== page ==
This is the second of four posts discussing the tax subsidies for renewable energy development that have been captured by large financial institutions (and Google!).
A quick overview of the energy sector, from “traditional” electricity generation to renewables:
We are a nation of gadget junkies, and our appliances, computers, TVs, cell phones, pads, pods and more essential infrastructure needs (subways, hospitals, refrigerators) are powered by electricity. We satisfy most of that electricity demand with supply from “traditional” electrical generation facilities. Traditional power plants mainly run on fossil fuels -- coal and natural gas -- which are abundant and cheap. Unfortunately, burning coal results in a parade of horribles (smog, soot, acid rain, air toxins, and greenhouse gas emissions). Natural gas is cleaner, but still a greenhouse gas. Finally, nuclear energy, although a “clean” alternative to fossil fuels, has always been controversial (and even more so following the tsunami in Japan).
Unlike fossil fuels, which are abundant in the United States but ultimately finite, “alternative” sources of energy are renewable. Our primary sources of “renewable” energy include hydro, solar, wind and biomass. Hydroelectric power is relatively cheap, but derived from rivers and dams, which limits generation capacity. Sunlight and wind are free and abundant in some places, but the technology required to convert sunlight and wind into electricity is expensive. Biomass generation technology is cheaper than solar/wind, but utility-scale development is limited to areas where the underlying fuel supply is abundant.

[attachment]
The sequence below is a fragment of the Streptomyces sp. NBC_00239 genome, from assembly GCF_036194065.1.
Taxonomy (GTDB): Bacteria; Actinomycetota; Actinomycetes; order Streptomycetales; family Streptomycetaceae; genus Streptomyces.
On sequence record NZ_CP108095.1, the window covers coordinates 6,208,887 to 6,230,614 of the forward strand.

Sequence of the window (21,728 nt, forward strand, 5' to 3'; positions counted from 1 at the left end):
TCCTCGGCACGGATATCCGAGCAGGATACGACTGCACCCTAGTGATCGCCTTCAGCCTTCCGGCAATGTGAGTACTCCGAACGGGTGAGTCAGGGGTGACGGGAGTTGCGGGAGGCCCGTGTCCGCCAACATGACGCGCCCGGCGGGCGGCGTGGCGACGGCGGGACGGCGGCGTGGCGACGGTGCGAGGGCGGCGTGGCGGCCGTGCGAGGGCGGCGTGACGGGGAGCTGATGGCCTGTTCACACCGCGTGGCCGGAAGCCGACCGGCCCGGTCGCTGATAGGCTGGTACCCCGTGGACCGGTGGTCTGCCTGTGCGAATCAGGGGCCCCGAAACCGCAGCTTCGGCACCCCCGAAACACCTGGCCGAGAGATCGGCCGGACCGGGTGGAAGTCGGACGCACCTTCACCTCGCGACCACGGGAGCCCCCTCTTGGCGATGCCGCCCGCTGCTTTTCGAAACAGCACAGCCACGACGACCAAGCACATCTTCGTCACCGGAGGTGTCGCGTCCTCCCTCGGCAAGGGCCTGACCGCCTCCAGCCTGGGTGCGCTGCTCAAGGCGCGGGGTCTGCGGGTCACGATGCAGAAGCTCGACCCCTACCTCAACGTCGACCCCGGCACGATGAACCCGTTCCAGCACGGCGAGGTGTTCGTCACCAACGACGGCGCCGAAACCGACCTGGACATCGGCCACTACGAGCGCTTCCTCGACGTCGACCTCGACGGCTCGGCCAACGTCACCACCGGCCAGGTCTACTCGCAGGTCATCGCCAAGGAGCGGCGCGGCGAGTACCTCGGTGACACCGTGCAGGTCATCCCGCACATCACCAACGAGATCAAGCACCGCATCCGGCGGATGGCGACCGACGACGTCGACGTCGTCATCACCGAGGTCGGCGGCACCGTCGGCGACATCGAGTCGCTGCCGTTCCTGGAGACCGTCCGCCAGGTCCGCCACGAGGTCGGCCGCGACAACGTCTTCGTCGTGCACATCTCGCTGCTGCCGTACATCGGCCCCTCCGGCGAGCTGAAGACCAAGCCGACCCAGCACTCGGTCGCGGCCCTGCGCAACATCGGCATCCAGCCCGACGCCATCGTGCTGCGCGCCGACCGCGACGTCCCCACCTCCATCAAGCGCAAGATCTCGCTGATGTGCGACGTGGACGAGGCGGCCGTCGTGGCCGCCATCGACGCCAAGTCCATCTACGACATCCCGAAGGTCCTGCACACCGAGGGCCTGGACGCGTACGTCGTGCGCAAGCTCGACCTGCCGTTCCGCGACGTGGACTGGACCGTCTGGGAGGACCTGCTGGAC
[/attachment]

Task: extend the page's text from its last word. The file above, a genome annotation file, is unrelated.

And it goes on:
The policy dilemma is to formulate a coherent energy policy that balances the costs and benefits of “traditional” energy (coal, natural gas and nuclear), with the costs and benefits of “renewable” energy (primarily solar and wind). Throw politics into the mix, and it’s easier said than done. However, most everyone can agree that the cost of energy has a huge impact on our individual and collective standard of living. It has an equally dramatic impact on the competitiveness of U.S. manufacturers and exporters.
Thus, low-cost energy is better than high-cost energy. Although a simple concept, execution is tricky, because it is not always clear how to define the “cost” of electricity generation.
Using current technology, coal and natural gas are the cheapest sources of energy for electrical generation. They are both abundant natural resources with high energy content relative to cost of extraction, and they can both be used to provide “baseload” power without the “intermittency” problems of wind and solar power. A recent EIA report estimated the average cost of new conventional coal generation at 9.5 cents/kWh; conventional (combined cycle) natural gas at 6.6 cents/kWh; advanced nuclear at 11.4 cents/kWh; wind at 9.7 cents/kWh; solar photovoltaic at 21.1 cents/kWh; biomass at 11.3 cents/kWh; and hydro at 8.6 cents/kWh.